Both life and disability insurance are the cheapest when you are young and healthy. And while some people are able to improve their overall health as they get older, no one has figured out to stop the clock on aging (as far as insurance underwriters are concerned). My big fear for you is that everything goes wonderfully for you for a very long time, and then it doesn’t. At the point it stops going so well, you might be much older and much less healthy. Therefore, coverage might either be prohibitively expensive, or you may not qualify for coverage at all.
Please believe me, I am not fearmongering. I have witnessed this awful reality several times over the years. The best way to prevent this from happening to you is to purchase the proper amount of coverage outside of work. With life insurance, your work coverage will be very cheap gravy which would go a long way in providing for your family in the event of your death. Some people choose to purchase permanent coverage as their primary coverage, and then let the group insurance, which is term coverage, fall-off over time.
Some people choose term life insurance as their primary coverage for three reasons, which often all happen at the same time. First, it is tremendously less expensive than permanent coverage. Second, you can purchase a lot more of it for the price. It is very important to have the right amount of coverage, as most people have too little. The final reason people choose term is that it is part of their overall financial plan. In this instance, the goal is to build assets and repeatable retirement income, throughout your career, thus creating a layer of self-insurance at retirement.
With disability insurance, your personal coverage will actually wrap around your group coverage. If you’re trying to be as comprehensive in your planning as possible, do not ignore the need for supplemental disability insurance.
Call your insurance agent and restructure your plan sooner rather than later. You will absolutely spend more money than you’re spending on your current plan, but part of the pain from that comes with having utilized a suboptimal strategy for years. As long as you’re still relatively healthy, changing your strategy will be the permanent fix you need when it comes to this not-so-fun area of your financial plan.
Peter Dunn, Special to USA TODAY
There are many benefits of working with an independent insurance agent. The most obvious one is the ability of an independent agent to shop multiple companies for the best coverage, discounts and price for you, the customer. This does not lock the customer in to just one company and their unique product lines.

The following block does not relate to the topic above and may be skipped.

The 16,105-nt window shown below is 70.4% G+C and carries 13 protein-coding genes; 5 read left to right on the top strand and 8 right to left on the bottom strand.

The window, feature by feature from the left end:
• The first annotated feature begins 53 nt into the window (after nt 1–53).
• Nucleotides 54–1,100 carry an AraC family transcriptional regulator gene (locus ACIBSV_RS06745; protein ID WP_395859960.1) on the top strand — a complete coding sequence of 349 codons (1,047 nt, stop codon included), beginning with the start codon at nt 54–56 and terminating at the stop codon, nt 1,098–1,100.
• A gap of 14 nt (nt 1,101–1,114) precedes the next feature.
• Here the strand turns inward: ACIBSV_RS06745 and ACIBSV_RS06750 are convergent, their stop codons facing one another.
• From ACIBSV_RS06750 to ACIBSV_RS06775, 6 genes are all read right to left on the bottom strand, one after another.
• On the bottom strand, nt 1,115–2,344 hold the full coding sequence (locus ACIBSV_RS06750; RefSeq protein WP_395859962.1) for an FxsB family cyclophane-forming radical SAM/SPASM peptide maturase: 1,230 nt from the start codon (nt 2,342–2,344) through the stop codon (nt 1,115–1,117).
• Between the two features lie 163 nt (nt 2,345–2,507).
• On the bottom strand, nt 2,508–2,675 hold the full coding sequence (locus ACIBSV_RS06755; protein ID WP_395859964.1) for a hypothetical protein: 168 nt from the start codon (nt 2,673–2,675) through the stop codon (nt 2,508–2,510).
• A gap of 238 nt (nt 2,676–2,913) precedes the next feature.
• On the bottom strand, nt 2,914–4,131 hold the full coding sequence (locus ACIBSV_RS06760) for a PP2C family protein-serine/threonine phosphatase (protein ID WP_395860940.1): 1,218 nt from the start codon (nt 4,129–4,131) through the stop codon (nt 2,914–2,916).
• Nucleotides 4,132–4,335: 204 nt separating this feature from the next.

As a former owner of a captive insurance agency, I can tell many stories of frustrated customers calling me to discuss why their rates went up due to no fault of their own. I had no options to give them except to modify their polices in an effort to save them the money their policy was going up. This was not a viable option due to the fact it would lessen their coverage on their home or autos and leave them exposed to liability. On those occasions, I apologized for having my hands tied and would recommend another agent I trusted to offer them a quote with the same coverages.
As an independent agency, Reliable Insurance Group has the ability to continually monitor your insurance needs, quote those needs in the marketplace and find the best coverage and price to meet your needs. Now, if your rates go up, we simply provide a new quote with over 20 companies we work closely with to test the market and find the best rates while still protecting you and your family.
If you would like a FREE insurance review to assess your current and future needs, click on the link below to set an appointment.
Reliable Insurance Group Blog
Welcome to our new insurance agency blog!
This is our very first post. We're not quite sure what we're going to write about here, but the plan is to create helpful content for customers and prospective clients about information that is relevant to you.
We hope you'll come to view this as a top resource for keeping your family and your finances safe.
Here are a few of the topics we may be writing about: